Health Plans and Payors: a cancer diet plan for your members

Proper nutrition is a critical element of patient care that can support immune function and weight maintenance, prevent unnecessary hospitalization, and improve the quality of life for patients with cancer.


However, due to the increasing complexity of cancer treatment options, the variety of treatments, and the ongoing need to better manage side effects, nutrition is often overlooked by overburdened healthcare providers.  Based on a recent survey, we estimate that approximately 80% of cancer patients never receive nutritional support from a registered dietitian.4


TherapEase Cuisine diet plan solutions

TherapEase Cuisine is an online nutritional service focused on guiding cancer patients to find the right foods to complement their treatment.


Nutrition program

The focus of the TherapEase Cuisine program is:

  • Prevention of adverse food-drug interactions
  • Weight maintenance during cancer treatment
  • Mitigation of treatment-related side effects


Prevention of adverse drug-food interactions

When patients receive their medications from the Accredo Therapeutic Resource Center® for oncology, specialist pharmacists follow therapy management protocols that include alerts regarding food-drug interactions to educate patients on how to take their medications, such as with or without food or with specific food restrictions that influence drug absorption, metabolism, or side effects. Good nutrition can support recovery between chemotherapy cycles, enabling a patient to stay on treatment, and reduce wastage.5


All recommended interventions are reviewed by our Nutrition and Oncology Therapeutics committee for inclusion in the program, supported by fact-based research, and overseen within the Therapeutic Resource Center for Oncology when deployed to patients.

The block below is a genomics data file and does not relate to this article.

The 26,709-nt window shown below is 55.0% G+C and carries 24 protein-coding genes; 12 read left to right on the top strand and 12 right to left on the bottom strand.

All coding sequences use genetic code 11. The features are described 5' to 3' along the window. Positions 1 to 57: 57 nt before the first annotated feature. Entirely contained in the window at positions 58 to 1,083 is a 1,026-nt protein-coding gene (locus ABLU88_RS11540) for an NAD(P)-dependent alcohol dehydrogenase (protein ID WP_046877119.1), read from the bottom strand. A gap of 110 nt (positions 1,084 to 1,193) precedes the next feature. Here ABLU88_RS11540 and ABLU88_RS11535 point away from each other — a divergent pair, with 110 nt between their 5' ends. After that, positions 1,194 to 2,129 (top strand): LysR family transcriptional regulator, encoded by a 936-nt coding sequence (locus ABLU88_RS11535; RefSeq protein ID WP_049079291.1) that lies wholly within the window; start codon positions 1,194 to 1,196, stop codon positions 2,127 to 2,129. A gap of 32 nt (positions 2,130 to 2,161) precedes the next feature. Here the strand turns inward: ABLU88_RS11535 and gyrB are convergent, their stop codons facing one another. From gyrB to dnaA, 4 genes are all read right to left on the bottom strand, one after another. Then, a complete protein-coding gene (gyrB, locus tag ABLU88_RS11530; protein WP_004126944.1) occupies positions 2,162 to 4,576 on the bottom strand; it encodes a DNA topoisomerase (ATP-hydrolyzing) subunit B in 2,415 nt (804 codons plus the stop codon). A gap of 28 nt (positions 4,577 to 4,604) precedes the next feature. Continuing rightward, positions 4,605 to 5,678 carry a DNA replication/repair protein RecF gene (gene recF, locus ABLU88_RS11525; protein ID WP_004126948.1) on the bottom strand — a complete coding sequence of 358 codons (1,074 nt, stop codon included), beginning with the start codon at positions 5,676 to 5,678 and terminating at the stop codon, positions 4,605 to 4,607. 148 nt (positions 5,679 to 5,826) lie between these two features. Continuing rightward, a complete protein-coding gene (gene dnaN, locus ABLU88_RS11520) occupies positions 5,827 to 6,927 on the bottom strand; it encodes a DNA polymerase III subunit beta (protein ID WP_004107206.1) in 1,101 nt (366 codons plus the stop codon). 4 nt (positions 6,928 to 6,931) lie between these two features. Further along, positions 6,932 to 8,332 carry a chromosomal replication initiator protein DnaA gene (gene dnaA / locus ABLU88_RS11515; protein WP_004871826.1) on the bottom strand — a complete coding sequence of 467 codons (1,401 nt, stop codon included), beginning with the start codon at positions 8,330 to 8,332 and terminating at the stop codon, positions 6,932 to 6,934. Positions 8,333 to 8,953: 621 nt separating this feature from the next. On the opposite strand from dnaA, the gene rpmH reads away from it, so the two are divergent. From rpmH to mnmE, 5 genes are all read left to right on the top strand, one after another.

Weight maintenance during cancer treatment

Patient weight loss is common during cancer treatment.  The National Cancer Institute has concluded that one in five cancer deaths is related to severe malnutrition and weight loss.3  Maintaining weight is an important part of any treatment plan.  TherapEase Cuisine provides structured diet plan support and can help patients meet this objective.


Mitigation of side effects through nutritional recommendations and meal planning

TherapEase Cuisine provides personalized online nutritional recommendations, meal planning, and access to a network of registered dietitians. All meal planning recommendations are scientifically-based per the Academy of Nutrition and Dietetics (formerly American Dietetic Association) and customized for a patient’s:

  • Diagnosis
  • Treatment plan
  • Treatment-related symptoms
  • Medications
  • Unique Food Preferences



Plan sponsors can complement their cancer-nutrition strategy by financially supporting or endorsing this service.


We will customize a nutritional offering to meet your goals.

Plan sponsors can integrate a nutrition management strategy for cancer patients that can coordinate with existing services, such as disease and case management, making member access to these programs fully covered as a member opt-in program option.


Contact your account representative today to learn more about how our comprehensive cancer diet plan, including TherapEase Cuisine, can help your members with cancer access nutrition advice and minimize nutrition issues that can lead to hospitalization or poor outcomes.



1 National Cancer Institute. Nutrition in Cancer Care PDQ Overview. ,Available at:  , Accessed October 1, 2010..

2 European Journal of Oncology Nursing, 2005

3 National Cancer Institute. National Cancer Institute study on the effects of nutrition and cancer. Available at: . Accessed October 1, 2010.

4 Statistic computed from the American Dietetic Association Oncology Nutrition Certification Work Group Industry Survey 2007.

5 National Cancer Institute. Nutrition Implications of Cancer Therapies PDQ, last modified 12/30/09.

Available at  Accessed October 1, 2010.

6 Davis M. Nutritional screening and assessment in cancer-associated malnutrition. European Journal of Oncology Nursing.  2005; 9(supp 2):S64-S73.